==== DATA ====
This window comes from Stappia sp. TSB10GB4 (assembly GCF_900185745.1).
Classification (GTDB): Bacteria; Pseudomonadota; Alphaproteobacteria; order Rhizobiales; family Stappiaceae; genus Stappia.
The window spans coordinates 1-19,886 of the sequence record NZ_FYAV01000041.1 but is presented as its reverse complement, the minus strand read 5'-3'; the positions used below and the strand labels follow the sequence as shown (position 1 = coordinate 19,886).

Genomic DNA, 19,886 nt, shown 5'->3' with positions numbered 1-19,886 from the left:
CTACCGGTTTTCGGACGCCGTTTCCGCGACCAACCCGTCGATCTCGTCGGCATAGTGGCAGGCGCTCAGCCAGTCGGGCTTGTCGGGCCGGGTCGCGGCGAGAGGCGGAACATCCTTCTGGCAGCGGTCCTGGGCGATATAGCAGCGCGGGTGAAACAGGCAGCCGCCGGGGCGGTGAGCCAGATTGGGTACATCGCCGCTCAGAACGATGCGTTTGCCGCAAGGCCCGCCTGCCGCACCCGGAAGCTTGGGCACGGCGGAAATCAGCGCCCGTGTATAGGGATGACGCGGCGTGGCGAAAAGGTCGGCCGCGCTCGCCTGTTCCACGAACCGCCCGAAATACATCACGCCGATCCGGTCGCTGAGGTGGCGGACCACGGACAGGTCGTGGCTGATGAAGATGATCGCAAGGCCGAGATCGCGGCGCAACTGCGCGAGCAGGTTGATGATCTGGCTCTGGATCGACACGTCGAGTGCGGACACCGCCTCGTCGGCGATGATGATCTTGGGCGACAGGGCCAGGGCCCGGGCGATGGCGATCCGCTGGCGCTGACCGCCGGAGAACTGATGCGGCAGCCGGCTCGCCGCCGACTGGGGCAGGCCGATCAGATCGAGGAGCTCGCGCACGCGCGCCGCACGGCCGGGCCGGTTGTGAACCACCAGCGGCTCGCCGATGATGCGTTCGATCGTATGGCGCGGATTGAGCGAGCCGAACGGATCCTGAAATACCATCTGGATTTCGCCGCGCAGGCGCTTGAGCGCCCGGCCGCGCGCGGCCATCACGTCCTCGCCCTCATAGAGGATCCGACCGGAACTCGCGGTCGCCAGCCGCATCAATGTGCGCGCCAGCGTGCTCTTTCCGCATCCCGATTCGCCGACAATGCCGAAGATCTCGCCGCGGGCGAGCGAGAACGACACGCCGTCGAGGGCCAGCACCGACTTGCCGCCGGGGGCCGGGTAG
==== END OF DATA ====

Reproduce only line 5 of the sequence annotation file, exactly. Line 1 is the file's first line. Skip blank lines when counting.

CTACCGGTTTTCGGACGCCGTTTCCGCGACCAACCCGTCGATCTCGTCGGCATAGTGGCAGGCGCTCAGCCAGTCGGGCTTGTCGGGCCGGGTCGCGGCGAGAGGCGGAACATCCTTCTGGCAGCGGTCCTGGGCGATATAGCAGCGCGGGTGAAACAGGCAGCCGCCGGGGCGGTGAGCCAGATTGGGTACATCGCCGCTCAGAACGATGCGTTTGCCGCAAGGCCCGCCTGCCGCACCCGGAAGCTTGGGCACGGCGGAAATCAGCGCCCGTGTATAGGGATGACGCGGCGTGGCGAAAAGGTCGGCCGCGCTCGCCTGTTCCACGAACCGCCCGAAATACATCACGCCGATCCGGTCGCTGAGGTGGCGGACCACGGACAGGTCGTGGCTGATGAAGATGATCGCAAGGCCGAGATCGCGGCGCAACTGCGCGAGCAGGTTGATGATCTGGCTCTGGATCGACACGTCGAGTGCGGACACCGCCTCGTCGGCGATGATGATCTTGGGCGACAGGGCCAGGGCCCGGGCGATGGCGATCCGCTGGCGCTGACCGCCGGAGAACTGATGCGGCAGCCGGCTCGCCGCCGACTGGGGCAGGCCGATCAGATCGAGGAGCTCGCGCACGCGCGCCGCACGGCCGGGCCGGTTGTGAACCACCAGCGGCTCGCCGATGATGCGTTCGATCGTATGGCGCGGATTGAGCGAGCCGAACGGATCCTGAAATACCATCTGGATTTCGCCGCGCAGGCGCTTGAGCGCCCGGCCGCGCGCGGCCATCACGTCCTCGCCCTCATAGAGGATCCGACCGGAACTCGCGGTCGCCAGCCGCATCAATGTGCGCGCCAGCGTGCTCTTTCCGCATCCCGATTCGCCGACAATGCCGAAGATCTCGCCGCGGGCGAGCGAGAACGACACGCCGTCGAGGGCCAGCACCGACTTGCCGCCGGGGGCCGGGTAG